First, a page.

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DOCSIS Modulation Options and Impacts – Part One

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16-QAM Constellation Diagram

What’s Next for DOCSIS Modulation Options and Impacts

By Brady Volpe and Conrad L. Young

CED October 2013



This paper is the second in a series titled “What’s Next for DOCSIS®:” (Young, 2012), and outlines the anticipated DOCSIS® near, medium, and long term next generation (NG) network specifications; identifies and presents high spectral efficiency (SE) modulation options capable of enabling DOCSIS® 3.1/NG network specification compliance; identifies the likely modulation technique winner(s) and why; and finally presents NG network operational, test, and troubleshooting challenges facing network installers and repair technicians.


INTRODUCTION – What is Modulation Anyway?

Modulation is the process of transmitting data, such as digital data or an analog signal. This is done particularly in the cable television (CATV) industry such that the baseband data can be converted to RF frequencies and transmitted on the hybrid-fiber coaxial (HFC) plant. One of the three key characteristics of a signal is usually modulated are its phase, frequency or amplitude. A device that performs modulation is known as a modulator and a device that performs demodulation is known as a demodulator. A device that can do both operations is a modem (a contraction of the two terms).

Examples of each modulation type will be given as follows:

Amplitude Modulation (AM)

Amplitude Modulation (AM)

Amplitude modulation (AM) is a form of modulation in which the amplitude of a carrier wave is varied by modulating it with baseband signal (see figure 1 above). AM is commonly used at radio frequencies (RF) and was the first method used to broadcast commercial radio. The term "AM" is sometimes used generically to refer to the AM broadcast (medium wave) band. The output of this process is a signal with the same frequency as the carrier but with peaks and troughs that vary in proportion to the strength of the modulating signal. AM signals are usually amplified and then applied to the input of large antennas for wireless broadcasts.

Frequency Modulation

Frequency Modulation


Frequency modulation (FM) is a form of modulation, which represents analog or digital data as variations in the frequency of a carrier wave (see figure 2 above).

In analog applications, the carrier frequency increases as the amplitude of the baseband signal increases; similarly the frequency decreases as the amplitude of the baseband signal decreases. Shifting the carrier frequency between a set of high and low frequency values can represent digital data.

FM is commonly used at VHF RF broadcasts of music and speech, which is well known as FM stereo. Analog TV sound also uses FM for transmission of the audio in CATV and over-the-air broadcasts.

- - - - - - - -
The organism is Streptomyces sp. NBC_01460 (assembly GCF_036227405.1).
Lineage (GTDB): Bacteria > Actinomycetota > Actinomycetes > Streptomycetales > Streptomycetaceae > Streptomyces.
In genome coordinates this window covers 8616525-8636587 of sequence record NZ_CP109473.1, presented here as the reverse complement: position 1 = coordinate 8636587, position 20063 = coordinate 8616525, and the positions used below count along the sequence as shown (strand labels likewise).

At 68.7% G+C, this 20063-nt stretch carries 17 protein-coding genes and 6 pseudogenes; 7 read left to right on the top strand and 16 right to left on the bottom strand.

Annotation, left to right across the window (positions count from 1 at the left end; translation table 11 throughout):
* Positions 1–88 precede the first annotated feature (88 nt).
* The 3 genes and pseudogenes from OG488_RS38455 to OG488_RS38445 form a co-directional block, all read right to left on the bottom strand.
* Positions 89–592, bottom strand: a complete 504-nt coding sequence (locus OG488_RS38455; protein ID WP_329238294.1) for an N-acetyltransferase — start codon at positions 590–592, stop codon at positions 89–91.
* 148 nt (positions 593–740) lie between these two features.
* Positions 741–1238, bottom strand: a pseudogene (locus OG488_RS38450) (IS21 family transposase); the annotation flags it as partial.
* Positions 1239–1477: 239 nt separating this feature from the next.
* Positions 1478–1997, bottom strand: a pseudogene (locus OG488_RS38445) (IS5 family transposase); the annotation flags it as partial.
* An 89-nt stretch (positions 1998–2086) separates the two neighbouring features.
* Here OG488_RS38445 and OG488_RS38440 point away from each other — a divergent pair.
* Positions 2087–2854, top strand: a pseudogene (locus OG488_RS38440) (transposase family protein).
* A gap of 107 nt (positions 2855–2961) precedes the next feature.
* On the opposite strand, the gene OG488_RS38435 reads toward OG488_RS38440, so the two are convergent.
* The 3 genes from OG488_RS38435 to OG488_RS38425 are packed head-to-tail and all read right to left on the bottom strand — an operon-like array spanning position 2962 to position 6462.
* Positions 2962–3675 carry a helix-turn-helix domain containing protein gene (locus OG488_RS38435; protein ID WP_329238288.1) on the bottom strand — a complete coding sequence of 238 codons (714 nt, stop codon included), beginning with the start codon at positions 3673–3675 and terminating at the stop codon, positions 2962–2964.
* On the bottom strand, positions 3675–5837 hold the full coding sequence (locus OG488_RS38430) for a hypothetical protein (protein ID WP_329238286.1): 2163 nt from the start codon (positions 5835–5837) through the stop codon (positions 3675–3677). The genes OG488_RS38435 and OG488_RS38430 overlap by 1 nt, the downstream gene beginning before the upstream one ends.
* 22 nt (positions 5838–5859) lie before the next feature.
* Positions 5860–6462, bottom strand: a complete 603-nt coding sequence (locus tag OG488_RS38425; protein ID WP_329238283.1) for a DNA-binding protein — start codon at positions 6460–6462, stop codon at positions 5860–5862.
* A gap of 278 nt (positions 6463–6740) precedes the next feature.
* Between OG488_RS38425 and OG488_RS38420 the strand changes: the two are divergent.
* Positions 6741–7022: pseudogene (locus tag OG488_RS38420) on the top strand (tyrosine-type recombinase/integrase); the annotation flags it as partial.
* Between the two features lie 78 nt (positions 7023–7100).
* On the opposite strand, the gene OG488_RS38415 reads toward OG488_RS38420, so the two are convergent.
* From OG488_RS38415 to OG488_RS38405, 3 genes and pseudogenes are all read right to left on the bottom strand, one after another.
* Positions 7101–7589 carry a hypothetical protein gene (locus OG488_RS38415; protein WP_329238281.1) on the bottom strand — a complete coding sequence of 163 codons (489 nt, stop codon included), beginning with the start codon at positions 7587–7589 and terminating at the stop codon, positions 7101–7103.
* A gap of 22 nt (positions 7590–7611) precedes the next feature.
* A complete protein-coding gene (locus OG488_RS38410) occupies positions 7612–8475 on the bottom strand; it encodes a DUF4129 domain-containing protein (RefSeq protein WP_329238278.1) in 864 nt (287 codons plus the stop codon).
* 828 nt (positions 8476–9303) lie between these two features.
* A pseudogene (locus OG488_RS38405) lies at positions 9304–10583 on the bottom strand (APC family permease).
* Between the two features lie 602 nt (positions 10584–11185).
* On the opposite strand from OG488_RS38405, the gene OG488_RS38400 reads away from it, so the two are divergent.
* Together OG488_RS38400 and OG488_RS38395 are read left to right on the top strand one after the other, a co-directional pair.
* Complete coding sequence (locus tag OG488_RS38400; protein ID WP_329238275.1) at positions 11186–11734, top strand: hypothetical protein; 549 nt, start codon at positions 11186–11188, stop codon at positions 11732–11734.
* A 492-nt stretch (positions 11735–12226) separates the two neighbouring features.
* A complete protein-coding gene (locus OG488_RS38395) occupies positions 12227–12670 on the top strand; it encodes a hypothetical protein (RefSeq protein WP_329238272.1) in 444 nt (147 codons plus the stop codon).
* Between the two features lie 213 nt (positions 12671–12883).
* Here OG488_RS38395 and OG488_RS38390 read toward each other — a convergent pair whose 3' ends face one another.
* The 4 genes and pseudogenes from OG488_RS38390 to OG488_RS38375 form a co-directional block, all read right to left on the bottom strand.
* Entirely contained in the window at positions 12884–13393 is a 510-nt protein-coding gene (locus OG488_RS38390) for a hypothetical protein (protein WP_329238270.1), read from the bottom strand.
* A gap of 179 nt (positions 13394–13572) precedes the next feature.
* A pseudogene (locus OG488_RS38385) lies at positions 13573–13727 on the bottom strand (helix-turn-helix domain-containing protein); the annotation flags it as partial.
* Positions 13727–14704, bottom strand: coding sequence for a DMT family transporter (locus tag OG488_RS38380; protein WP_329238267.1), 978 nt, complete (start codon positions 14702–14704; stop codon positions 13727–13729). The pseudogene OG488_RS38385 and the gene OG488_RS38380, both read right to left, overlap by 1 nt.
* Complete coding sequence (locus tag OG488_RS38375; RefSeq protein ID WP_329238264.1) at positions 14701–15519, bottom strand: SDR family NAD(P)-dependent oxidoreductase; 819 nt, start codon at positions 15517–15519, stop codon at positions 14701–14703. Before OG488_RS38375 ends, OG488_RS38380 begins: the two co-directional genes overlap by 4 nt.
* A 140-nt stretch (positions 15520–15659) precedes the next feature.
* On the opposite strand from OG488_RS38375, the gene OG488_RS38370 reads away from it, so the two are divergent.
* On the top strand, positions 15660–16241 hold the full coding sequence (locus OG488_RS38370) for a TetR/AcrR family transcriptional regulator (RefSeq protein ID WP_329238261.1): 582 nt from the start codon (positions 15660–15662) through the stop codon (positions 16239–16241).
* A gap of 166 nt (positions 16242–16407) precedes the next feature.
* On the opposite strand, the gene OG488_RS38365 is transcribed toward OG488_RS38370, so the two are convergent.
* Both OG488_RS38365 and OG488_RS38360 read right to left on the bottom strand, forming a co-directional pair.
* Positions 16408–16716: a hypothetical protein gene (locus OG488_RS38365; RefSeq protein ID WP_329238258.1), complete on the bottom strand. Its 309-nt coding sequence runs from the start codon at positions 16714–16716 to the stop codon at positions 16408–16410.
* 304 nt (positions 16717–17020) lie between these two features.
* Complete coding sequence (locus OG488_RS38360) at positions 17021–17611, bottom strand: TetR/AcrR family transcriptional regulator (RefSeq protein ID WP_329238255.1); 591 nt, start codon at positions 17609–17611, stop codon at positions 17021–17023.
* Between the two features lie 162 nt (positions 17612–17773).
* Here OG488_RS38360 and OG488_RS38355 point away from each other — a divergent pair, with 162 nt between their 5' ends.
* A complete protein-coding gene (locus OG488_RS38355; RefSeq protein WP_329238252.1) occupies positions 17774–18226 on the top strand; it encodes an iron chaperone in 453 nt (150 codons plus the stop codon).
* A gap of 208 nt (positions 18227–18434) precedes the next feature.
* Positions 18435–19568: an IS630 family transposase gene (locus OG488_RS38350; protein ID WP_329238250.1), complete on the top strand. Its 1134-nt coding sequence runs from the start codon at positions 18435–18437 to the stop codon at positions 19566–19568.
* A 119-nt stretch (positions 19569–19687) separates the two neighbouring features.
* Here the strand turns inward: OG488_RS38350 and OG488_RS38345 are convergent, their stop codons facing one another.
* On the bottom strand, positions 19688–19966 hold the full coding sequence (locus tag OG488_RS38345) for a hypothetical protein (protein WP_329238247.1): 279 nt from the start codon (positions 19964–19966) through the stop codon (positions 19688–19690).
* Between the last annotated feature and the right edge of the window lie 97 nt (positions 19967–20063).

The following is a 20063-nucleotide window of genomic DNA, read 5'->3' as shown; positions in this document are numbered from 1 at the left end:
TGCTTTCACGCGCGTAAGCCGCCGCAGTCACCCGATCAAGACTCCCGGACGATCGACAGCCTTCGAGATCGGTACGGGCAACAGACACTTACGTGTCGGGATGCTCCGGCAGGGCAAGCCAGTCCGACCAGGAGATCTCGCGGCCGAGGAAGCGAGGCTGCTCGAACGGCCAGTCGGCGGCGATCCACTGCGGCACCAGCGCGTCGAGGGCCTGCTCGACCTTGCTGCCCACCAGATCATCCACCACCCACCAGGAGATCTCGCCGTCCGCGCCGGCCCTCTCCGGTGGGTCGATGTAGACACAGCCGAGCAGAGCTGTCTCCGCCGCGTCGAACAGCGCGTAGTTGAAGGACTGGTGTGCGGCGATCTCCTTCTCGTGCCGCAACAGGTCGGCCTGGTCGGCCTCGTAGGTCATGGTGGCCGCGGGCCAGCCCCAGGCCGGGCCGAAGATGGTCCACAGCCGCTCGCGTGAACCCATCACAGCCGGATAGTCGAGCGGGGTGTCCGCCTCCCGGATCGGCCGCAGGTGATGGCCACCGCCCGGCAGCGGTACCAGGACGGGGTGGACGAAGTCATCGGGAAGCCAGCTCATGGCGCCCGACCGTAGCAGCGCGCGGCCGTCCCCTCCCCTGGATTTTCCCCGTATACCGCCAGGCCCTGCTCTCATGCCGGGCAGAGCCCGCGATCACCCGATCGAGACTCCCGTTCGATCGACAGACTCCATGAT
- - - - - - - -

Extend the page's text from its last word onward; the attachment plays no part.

Phase Modulation

Phase Modulation

Phase modulation (PM) is a form of modulation, which represents information as changes in the phase of a carrier wave (see figure 3 above). The changes of phase represent increasing or decreasing amplitudes of the baseband signal. Similarly, fixed blocks of phase shifts representing ones’ and zeros’ can represent digital data.

By itself, PM is not very widely used. This is because it tends to require more complex receiving hardware and/or software algorithms and there can be problems with determining whether, for example, the signal has 0° phase or 180° phase.

Complex Modulations

Typically low order modulations, such as AM, FM and PM that were just discussed, are not effective for carrying lots of data. However when more than one type of modulation are combined together more data can be transmitted over the same frequency. More data in the same bandwidth is the objective of many communication systems and DOCSIS is no exception. Therefore, when AM and PM modulation are combined along with some additional math, Quadrature Amplitude Modulation (QAM) is achieved. This is the fundamental building block of digital video and data communications in modern CATV networks.

Complex modulations transporting digital data are simply more analog signals as the ones examined so far. However they are more complex. For example, examine the next figure which represents the analog signals of a 16-QAM signal transporting digital data. Again it is important to remember that QAM is still analog:

16-QAM Signals

16-QAM Signals

Generally QAM signals are not displayed in their analog waveform views as above. Industry test equipment takes the analog signal, samples it at discrete times and displays a constellation diagram as shown below:

16-QAM Constellation Diagram

16-QAM Constellation Diagram

Many in the CATV industry are familiar with constellation diagrams and also understand how to analyze them for impairments in the QAM signal. What should be taken away from this is that QAM is still analog signals that transmit digital data. The analog signals themselves do not differ greatly from AM, FM or PM modulation other than the fact that they are a little more complex. The tools that are used in the industry to present the content of the data contained in QAM modulation sometimes allow us to forget that QAM signals are analog signals.